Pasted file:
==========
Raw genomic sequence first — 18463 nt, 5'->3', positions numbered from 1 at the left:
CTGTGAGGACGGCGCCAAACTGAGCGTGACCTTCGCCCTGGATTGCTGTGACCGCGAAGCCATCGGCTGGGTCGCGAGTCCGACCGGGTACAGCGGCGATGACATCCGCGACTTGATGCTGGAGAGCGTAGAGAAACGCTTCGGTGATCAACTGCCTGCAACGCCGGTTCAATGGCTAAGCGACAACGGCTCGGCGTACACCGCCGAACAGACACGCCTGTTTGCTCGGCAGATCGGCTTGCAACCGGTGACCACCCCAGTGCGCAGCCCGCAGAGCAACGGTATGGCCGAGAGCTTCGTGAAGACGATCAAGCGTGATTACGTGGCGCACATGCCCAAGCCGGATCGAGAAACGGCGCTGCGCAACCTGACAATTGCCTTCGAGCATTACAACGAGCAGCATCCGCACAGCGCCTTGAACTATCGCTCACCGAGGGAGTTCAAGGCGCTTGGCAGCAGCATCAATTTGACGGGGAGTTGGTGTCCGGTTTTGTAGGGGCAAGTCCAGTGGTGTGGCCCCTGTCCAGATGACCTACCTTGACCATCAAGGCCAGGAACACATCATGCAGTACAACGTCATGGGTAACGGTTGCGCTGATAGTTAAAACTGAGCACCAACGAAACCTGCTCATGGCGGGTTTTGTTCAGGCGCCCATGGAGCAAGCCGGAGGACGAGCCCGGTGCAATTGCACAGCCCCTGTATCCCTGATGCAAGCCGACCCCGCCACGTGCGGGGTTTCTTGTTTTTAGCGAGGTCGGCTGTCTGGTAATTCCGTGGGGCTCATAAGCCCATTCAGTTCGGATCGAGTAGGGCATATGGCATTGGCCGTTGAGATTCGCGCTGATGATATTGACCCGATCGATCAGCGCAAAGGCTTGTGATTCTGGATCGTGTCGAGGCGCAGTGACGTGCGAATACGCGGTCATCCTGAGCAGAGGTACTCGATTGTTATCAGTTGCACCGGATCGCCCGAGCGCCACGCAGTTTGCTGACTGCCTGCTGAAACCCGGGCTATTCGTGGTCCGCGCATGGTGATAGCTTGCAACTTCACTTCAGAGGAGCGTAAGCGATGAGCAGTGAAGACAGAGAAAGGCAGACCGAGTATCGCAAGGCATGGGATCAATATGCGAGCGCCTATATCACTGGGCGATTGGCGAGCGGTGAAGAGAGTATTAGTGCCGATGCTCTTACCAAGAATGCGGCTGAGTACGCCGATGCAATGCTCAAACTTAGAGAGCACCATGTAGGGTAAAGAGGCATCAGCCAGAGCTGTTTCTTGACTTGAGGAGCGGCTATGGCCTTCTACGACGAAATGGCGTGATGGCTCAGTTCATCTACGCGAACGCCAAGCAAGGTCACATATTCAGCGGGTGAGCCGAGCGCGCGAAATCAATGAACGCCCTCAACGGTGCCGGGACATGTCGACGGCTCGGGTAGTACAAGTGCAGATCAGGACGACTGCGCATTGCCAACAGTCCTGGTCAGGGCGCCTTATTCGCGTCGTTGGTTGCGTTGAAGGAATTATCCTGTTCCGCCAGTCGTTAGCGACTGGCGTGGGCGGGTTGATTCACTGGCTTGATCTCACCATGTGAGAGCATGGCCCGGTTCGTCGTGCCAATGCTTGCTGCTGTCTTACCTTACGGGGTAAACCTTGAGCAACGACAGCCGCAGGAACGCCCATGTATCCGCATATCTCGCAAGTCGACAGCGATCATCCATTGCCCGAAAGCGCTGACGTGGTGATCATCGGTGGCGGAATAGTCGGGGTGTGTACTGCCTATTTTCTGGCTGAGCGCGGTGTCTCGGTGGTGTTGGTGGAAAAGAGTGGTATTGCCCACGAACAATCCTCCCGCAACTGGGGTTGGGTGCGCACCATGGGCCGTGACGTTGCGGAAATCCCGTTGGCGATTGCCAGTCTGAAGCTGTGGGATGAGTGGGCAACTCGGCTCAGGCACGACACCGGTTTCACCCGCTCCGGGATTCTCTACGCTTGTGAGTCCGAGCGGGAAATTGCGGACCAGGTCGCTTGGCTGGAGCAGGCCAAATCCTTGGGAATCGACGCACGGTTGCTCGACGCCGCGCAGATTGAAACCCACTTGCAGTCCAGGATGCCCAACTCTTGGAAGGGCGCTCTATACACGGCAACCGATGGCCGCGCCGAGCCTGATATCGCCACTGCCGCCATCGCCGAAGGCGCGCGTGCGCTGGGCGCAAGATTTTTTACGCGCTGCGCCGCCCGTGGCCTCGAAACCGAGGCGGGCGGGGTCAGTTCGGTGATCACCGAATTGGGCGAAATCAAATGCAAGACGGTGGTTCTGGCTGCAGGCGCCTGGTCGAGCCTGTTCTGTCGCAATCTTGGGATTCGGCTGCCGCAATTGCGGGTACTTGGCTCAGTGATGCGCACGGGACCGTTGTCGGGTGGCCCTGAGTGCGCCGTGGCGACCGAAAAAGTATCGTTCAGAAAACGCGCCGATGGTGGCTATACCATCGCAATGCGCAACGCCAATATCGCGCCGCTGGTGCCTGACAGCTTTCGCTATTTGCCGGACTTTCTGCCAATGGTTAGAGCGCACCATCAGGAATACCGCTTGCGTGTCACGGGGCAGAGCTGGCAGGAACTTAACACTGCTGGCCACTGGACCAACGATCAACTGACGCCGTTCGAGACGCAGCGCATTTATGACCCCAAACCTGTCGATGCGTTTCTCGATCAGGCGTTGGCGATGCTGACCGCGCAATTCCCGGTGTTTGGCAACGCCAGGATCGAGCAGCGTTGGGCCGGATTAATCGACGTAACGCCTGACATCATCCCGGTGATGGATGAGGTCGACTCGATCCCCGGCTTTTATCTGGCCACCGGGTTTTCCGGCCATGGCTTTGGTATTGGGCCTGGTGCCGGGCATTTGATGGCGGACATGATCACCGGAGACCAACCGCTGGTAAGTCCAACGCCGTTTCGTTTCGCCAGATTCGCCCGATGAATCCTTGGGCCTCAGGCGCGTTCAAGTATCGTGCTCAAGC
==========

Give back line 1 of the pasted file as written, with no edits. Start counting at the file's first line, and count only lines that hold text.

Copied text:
Raw genomic sequence first — 18463 nt, 5'->3', positions numbered from 1 at the left: